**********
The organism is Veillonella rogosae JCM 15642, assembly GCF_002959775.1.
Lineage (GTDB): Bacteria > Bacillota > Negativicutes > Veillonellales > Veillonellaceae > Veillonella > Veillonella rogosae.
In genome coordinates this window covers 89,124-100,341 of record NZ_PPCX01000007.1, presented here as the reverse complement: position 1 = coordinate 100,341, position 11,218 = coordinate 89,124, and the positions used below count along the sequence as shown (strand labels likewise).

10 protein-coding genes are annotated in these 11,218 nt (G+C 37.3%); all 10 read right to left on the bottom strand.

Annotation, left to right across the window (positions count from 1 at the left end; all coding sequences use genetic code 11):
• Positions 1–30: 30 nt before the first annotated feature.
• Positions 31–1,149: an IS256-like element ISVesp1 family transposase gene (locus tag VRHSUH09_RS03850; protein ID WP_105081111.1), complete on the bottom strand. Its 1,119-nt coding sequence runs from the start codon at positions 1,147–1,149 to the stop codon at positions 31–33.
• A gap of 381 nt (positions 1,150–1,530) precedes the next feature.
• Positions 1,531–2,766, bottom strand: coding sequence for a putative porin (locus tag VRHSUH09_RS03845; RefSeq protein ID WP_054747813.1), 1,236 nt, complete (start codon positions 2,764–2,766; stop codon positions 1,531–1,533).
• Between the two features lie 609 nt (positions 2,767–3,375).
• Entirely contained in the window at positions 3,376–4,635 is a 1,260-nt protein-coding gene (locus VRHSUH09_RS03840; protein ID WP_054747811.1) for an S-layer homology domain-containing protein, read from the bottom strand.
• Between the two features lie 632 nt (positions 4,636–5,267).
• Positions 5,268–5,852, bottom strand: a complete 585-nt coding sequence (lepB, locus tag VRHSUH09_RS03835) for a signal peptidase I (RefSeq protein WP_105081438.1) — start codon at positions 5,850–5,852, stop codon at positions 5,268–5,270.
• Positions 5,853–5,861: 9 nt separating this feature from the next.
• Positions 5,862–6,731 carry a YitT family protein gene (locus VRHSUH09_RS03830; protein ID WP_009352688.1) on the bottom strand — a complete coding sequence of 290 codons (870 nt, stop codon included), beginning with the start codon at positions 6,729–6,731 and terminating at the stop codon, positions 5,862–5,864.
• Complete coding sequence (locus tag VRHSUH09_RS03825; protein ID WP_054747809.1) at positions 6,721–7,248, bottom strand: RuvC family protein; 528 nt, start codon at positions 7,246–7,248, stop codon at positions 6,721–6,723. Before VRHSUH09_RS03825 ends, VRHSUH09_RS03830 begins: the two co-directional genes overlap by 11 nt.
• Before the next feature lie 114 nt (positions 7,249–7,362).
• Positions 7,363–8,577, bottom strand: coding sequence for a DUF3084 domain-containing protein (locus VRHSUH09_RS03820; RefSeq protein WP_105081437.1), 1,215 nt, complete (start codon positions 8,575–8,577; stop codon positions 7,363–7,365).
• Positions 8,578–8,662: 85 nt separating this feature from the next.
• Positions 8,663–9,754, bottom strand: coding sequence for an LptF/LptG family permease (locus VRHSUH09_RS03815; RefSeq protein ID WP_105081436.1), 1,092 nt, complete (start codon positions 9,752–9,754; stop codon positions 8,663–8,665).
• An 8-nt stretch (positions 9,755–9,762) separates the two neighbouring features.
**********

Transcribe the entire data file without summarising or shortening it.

The organism is Veillonella rogosae JCM 15642, assembly GCF_002959775.1.
Lineage (GTDB): Bacteria > Bacillota > Negativicutes > Veillonellales > Veillonellaceae > Veillonella > Veillonella rogosae.
In genome coordinates this window covers 89,124-100,341 of record NZ_PPCX01000007.1, presented here as the reverse complement: position 1 = coordinate 100,341, position 11,218 = coordinate 89,124, and the positions used below count along the sequence as shown (strand labels likewise).

10 protein-coding genes are annotated in these 11,218 nt (G+C 37.3%); all 10 read right to left on the bottom strand.

Annotation, left to right across the window (positions count from 1 at the left end; all coding sequences use genetic code 11):
• Positions 1–30: 30 nt before the first annotated feature.
• Positions 31–1,149: an IS256-like element ISVesp1 family transposase gene (locus tag VRHSUH09_RS03850; protein ID WP_105081111.1), complete on the bottom strand. Its 1,119-nt coding sequence runs from the start codon at positions 1,147–1,149 to the stop codon at positions 31–33.
• A gap of 381 nt (positions 1,150–1,530) precedes the next feature.
• Positions 1,531–2,766, bottom strand: coding sequence for a putative porin (locus tag VRHSUH09_RS03845; RefSeq protein ID WP_054747813.1), 1,236 nt, complete (start codon positions 2,764–2,766; stop codon positions 1,531–1,533).
• Between the two features lie 609 nt (positions 2,767–3,375).
• Entirely contained in the window at positions 3,376–4,635 is a 1,260-nt protein-coding gene (locus VRHSUH09_RS03840; protein ID WP_054747811.1) for an S-layer homology domain-containing protein, read from the bottom strand.
• Between the two features lie 632 nt (positions 4,636–5,267).
• Positions 5,268–5,852, bottom strand: a complete 585-nt coding sequence (lepB, locus tag VRHSUH09_RS03835) for a signal peptidase I (RefSeq protein WP_105081438.1) — start codon at positions 5,850–5,852, stop codon at positions 5,268–5,270.
• Positions 5,853–5,861: 9 nt separating this feature from the next.
• Positions 5,862–6,731 carry a YitT family protein gene (locus VRHSUH09_RS03830; protein ID WP_009352688.1) on the bottom strand — a complete coding sequence of 290 codons (870 nt, stop codon included), beginning with the start codon at positions 6,729–6,731 and terminating at the stop codon, positions 5,862–5,864.
• Complete coding sequence (locus tag VRHSUH09_RS03825; protein ID WP_054747809.1) at positions 6,721–7,248, bottom strand: RuvC family protein; 528 nt, start codon at positions 7,246–7,248, stop codon at positions 6,721–6,723. Before VRHSUH09_RS03825 ends, VRHSUH09_RS03830 begins: the two co-directional genes overlap by 11 nt.
• Before the next feature lie 114 nt (positions 7,249–7,362).
• Positions 7,363–8,577, bottom strand: coding sequence for a DUF3084 domain-containing protein (locus VRHSUH09_RS03820; RefSeq protein WP_105081437.1), 1,215 nt, complete (start codon positions 8,575–8,577; stop codon positions 7,363–7,365).
• Positions 8,578–8,662: 85 nt separating this feature from the next.
• Positions 8,663–9,754, bottom strand: coding sequence for an LptF/LptG family permease (locus VRHSUH09_RS03815; RefSeq protein ID WP_105081436.1), 1,092 nt, complete (start codon positions 9,752–9,754; stop codon positions 8,663–8,665).
• An 8-nt stretch (positions 9,755–9,762) separates the two neighbouring features.